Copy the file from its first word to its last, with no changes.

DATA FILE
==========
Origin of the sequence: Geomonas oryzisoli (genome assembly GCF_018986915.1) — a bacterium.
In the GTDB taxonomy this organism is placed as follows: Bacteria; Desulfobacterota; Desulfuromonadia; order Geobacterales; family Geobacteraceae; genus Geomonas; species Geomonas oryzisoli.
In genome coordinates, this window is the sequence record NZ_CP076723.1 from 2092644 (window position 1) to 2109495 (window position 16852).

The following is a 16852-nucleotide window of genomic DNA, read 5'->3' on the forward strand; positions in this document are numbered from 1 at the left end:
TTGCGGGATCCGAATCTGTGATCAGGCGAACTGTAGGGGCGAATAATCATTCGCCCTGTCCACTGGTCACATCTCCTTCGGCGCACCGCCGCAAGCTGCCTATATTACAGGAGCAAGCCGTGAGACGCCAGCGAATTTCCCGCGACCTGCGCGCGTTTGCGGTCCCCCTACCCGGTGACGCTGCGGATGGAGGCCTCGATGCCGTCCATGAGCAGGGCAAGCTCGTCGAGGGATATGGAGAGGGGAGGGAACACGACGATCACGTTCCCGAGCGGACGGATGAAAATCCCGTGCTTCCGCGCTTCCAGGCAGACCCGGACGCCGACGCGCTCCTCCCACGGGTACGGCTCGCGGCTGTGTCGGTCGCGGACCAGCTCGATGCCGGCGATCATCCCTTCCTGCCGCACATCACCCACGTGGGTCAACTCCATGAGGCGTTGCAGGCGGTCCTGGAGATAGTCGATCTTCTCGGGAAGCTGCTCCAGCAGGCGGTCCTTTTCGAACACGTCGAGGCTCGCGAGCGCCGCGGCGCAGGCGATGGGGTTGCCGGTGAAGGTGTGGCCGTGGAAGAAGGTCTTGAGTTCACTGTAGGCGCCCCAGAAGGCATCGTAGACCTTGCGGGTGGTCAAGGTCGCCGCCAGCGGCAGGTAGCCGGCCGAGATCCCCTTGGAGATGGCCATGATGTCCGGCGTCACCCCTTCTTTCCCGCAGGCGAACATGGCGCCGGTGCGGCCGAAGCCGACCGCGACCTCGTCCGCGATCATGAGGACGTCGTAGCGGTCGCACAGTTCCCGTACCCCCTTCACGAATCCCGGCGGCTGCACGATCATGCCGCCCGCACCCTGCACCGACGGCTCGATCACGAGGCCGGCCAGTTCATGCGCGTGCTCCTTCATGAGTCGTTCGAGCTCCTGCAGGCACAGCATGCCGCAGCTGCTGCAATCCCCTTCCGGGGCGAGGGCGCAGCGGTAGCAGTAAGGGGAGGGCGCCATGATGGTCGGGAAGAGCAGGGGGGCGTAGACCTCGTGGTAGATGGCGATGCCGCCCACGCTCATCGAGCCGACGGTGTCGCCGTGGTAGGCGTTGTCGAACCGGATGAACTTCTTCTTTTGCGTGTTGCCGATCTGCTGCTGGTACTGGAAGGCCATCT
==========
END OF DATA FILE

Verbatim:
Origin of the sequence: Geomonas oryzisoli (genome assembly GCF_018986915.1) — a bacterium.
In the GTDB taxonomy this organism is placed as follows: Bacteria; Desulfobacterota; Desulfuromonadia; order Geobacterales; family Geobacteraceae; genus Geomonas; species Geomonas oryzisoli.
In genome coordinates, this window is the sequence record NZ_CP076723.1 from 2092644 (window position 1) to 2109495 (window position 16852).

The following is a 16852-nucleotide window of genomic DNA, read 5'->3' on the forward strand; positions in this document are numbered from 1 at the left end:
TTGCGGGATCCGAATCTGTGATCAGGCGAACTGTAGGGGCGAATAATCATTCGCCCTGTCCACTGGTCACATCTCCTTCGGCGCACCGCCGCAAGCTGCCTATATTACAGGAGCAAGCCGTGAGACGCCAGCGAATTTCCCGCGACCTGCGCGCGTTTGCGGTCCCCCTACCCGGTGACGCTGCGGATGGAGGCCTCGATGCCGTCCATGAGCAGGGCAAGCTCGTCGAGGGATATGGAGAGGGGAGGGAACACGACGATCACGTTCCCGAGCGGACGGATGAAAATCCCGTGCTTCCGCGCTTCCAGGCAGACCCGGACGCCGACGCGCTCCTCCCACGGGTACGGCTCGCGGCTGTGTCGGTCGCGGACCAGCTCGATGCCGGCGATCATCCCTTCCTGCCGCACATCACCCACGTGGGTCAACTCCATGAGGCGTTGCAGGCGGTCCTGGAGATAGTCGATCTTCTCGGGAAGCTGCTCCAGCAGGCGGTCCTTTTCGAACACGTCGAGGCTCGCGAGCGCCGCGGCGCAGGCGATGGGGTTGCCGGTGAAGGTGTGGCCGTGGAAGAAGGTCTTGAGTTCACTGTAGGCGCCCCAGAAGGCATCGTAGACCTTGCGGGTGGTCAAGGTCGCCGCCAGCGGCAGGTAGCCGGCCGAGATCCCCTTGGAGATGGCCATGATGTCCGGCGTCACCCCTTCTTTCCCGCAGGCGAACATGGCGCCGGTGCGGCCGAAGCCGACCGCGACCTCGTCCGCGATCATGAGGACGTCGTAGCGGTCGCACAGTTCCCGTACCCCCTTCACGAATCCCGGCGGCTGCACGATCATGCCGCCCGCACCCTGCACCGACGGCTCGATCACGAGGCCGGCCAGTTCATGCGCGTGCTCCTTCATGAGTCGTTCGAGCTCCTGCAGGCACAGCATGCCGCAGCTGCTGCAATCCCCTTCCGGGGCGAGGGCGCAGCGGTAGCAGTAAGGGGAGGGCGCCATGATGGTCGGGAAGAGCAGGGGGGCGTAGACCTCGTGGTAGATGGCGATGCCGCCCACGCTCATCGAGCCGACGGTGTCGCCGTGGTAGGCGTTGTCGAACCGGATGAACTTCTTCTTTTGCGTGTTGCCGATCTGCTGCTGGTACTGGAAGGCCATCT